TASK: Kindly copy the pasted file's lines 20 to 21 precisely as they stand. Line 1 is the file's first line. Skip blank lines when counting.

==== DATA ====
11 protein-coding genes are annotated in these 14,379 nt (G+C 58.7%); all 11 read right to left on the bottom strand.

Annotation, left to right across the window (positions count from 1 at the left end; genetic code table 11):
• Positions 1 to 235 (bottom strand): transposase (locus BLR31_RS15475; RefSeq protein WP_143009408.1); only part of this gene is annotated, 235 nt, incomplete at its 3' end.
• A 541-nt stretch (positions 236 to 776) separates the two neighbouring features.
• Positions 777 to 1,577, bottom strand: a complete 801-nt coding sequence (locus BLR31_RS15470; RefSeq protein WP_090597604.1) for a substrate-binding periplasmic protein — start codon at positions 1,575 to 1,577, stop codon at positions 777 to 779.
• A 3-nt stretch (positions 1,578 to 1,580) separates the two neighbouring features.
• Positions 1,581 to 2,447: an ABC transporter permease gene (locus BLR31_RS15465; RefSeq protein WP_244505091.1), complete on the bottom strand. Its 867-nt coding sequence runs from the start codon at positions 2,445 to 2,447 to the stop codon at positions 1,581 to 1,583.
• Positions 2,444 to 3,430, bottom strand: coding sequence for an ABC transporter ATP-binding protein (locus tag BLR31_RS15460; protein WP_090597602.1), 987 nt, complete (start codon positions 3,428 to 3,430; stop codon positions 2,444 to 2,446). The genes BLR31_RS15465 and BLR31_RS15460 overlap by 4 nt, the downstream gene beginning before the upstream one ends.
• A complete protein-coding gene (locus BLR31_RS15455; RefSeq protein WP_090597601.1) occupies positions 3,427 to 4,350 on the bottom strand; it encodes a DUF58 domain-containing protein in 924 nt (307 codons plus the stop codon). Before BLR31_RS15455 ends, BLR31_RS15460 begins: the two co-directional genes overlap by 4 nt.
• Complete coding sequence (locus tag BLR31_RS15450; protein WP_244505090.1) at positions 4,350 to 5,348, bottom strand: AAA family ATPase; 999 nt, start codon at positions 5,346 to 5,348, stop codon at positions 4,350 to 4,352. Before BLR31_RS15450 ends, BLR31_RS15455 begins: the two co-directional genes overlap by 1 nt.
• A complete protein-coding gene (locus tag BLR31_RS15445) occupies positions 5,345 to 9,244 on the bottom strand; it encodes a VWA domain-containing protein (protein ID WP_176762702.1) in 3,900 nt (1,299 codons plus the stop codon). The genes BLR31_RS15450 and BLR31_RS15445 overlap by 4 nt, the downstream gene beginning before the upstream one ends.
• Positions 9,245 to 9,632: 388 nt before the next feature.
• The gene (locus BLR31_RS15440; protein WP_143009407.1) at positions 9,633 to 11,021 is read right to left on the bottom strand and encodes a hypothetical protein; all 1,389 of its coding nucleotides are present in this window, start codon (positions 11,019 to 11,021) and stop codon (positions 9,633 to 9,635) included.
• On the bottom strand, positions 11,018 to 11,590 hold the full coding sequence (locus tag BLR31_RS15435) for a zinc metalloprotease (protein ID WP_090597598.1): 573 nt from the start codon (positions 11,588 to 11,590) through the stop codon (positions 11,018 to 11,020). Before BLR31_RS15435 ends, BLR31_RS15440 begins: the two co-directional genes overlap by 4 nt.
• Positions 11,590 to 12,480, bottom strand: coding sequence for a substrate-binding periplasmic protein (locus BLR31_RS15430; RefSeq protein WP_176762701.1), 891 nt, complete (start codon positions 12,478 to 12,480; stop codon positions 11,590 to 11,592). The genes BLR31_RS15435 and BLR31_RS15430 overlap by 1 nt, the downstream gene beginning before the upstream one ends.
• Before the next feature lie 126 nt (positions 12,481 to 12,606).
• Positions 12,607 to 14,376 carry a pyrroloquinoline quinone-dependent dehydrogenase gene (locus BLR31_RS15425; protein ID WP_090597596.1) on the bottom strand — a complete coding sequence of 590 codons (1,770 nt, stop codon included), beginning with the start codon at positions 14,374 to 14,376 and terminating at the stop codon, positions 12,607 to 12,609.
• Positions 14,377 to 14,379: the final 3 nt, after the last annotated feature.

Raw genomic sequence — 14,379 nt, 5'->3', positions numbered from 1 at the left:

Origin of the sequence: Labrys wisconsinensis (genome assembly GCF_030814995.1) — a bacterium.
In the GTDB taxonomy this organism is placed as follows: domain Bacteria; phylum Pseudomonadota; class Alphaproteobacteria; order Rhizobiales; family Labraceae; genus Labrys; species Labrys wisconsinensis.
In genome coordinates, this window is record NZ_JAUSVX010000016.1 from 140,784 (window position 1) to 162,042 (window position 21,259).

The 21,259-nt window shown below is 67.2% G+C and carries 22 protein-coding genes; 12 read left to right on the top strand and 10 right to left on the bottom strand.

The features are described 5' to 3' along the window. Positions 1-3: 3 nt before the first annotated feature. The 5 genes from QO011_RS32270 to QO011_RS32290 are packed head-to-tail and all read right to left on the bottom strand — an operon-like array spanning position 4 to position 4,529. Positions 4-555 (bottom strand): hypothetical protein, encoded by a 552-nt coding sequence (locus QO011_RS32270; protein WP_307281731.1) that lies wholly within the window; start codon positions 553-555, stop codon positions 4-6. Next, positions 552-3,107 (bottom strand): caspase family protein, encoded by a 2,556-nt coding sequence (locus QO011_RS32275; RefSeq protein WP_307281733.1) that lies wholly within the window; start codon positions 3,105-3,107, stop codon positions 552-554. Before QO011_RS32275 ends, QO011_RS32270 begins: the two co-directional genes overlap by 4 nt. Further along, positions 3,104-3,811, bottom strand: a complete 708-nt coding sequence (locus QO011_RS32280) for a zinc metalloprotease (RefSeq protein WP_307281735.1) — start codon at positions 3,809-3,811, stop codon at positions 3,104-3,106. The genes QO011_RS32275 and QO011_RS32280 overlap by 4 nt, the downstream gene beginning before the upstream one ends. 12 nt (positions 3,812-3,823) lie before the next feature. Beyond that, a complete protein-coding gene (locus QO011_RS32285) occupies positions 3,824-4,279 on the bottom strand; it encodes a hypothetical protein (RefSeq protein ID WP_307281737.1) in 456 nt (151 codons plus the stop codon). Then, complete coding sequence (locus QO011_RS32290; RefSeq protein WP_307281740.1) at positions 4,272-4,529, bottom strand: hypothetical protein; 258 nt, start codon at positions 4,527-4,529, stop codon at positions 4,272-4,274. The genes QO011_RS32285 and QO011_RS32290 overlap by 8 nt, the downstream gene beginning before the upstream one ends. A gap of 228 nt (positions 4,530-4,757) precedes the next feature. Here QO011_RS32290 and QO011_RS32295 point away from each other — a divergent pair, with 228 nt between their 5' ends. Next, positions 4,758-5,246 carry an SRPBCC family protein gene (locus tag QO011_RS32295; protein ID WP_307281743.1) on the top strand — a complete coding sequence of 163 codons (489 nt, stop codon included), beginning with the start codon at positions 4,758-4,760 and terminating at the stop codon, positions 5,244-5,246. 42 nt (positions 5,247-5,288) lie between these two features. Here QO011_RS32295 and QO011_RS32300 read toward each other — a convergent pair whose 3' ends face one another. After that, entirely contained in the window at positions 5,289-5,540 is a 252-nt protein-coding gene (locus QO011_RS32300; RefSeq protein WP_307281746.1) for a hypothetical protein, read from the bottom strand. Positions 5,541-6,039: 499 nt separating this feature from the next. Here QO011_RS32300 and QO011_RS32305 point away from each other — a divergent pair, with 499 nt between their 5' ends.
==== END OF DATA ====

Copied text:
Origin of the sequence: Labrys wisconsinensis (genome assembly GCF_030814995.1) — a bacterium.
In the GTDB taxonomy this organism is placed as follows: domain Bacteria; phylum Pseudomonadota; class Alphaproteobacteria; order Rhizobiales; family Labraceae; genus Labrys; species Labrys wisconsinensis.